A Mulatto Escape Hatch? Examining Evidence of U.S. Racial and Social Mobility in the Jim Crow Era

Aliya Saperstein, University of Oregon
Aaron Gullickson, University of Oregon

The association between being “mulatto” and having higher status than other Americans with African ancestry has been well-documented in the historical United States. However, in census data, classification as mulatto depended on the decisions of enumerators; thus, it is unclear whether being recorded as mulatto was related to advantages that accrued specifically to people with mixed African and European ancestry, or a self-fulfilling prophecy of social turned racial status as perceived by others, or both. We examine evidence for a recursive relationship between racial and social status among Americans of African ancestry, using person fixed-effects models and panel data from the IPUMS Linked Representative Samples. Preliminary results suggest that the likelihood of being perceived as mulatto was related to increases in occupational status among men, but only in the South. We also find high levels of fluidity in mulatto classification between censuses -- including notable “downward” racial mobility.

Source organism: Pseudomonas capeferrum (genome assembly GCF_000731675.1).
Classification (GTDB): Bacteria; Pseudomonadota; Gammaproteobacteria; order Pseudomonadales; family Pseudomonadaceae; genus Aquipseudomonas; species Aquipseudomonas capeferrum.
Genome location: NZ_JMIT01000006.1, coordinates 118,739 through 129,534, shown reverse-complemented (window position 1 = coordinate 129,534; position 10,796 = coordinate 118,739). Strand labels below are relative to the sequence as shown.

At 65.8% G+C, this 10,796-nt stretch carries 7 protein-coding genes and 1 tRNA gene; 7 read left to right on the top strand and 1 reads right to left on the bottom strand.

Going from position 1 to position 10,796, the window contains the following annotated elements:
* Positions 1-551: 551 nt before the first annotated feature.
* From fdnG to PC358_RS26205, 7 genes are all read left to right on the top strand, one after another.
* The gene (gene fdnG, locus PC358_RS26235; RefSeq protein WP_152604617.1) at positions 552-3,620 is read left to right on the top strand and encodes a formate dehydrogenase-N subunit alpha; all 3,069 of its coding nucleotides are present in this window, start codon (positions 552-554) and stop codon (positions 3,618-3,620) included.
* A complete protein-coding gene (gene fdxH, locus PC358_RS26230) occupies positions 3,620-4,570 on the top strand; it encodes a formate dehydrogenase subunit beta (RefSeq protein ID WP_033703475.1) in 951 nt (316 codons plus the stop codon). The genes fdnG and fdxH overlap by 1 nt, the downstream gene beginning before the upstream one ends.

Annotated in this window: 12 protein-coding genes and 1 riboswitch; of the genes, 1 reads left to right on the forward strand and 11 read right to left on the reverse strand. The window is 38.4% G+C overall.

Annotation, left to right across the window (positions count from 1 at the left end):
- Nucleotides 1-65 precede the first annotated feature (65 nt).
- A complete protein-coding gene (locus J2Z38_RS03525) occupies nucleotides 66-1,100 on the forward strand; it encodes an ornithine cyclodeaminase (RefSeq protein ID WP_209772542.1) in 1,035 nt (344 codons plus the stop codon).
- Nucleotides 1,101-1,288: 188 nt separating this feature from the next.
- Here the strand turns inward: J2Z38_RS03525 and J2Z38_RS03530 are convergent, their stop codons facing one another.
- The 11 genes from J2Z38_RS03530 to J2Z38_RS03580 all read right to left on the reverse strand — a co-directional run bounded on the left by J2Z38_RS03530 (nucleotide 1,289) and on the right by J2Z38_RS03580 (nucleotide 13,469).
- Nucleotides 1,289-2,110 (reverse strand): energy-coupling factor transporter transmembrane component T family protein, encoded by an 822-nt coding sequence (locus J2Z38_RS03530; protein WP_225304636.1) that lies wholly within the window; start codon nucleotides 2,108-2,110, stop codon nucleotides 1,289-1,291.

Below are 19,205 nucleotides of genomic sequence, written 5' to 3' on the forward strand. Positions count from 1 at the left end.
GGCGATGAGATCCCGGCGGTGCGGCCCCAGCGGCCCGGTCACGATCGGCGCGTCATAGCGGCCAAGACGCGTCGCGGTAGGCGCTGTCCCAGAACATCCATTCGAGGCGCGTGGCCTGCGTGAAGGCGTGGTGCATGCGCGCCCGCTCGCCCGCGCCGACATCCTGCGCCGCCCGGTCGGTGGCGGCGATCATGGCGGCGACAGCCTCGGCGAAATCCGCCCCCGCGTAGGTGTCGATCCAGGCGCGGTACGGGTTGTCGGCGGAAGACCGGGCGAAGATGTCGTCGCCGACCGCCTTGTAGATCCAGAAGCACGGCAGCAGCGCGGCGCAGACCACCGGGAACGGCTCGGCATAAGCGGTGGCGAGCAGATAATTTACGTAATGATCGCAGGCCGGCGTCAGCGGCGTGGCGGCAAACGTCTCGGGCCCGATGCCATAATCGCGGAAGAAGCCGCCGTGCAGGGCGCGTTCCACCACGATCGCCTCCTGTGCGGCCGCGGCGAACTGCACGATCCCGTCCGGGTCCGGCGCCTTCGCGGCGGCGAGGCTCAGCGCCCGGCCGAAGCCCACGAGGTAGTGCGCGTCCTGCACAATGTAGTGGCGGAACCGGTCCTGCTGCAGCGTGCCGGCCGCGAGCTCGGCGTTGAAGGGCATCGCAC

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Presented in Session 175: Rethinking Racial Distinctions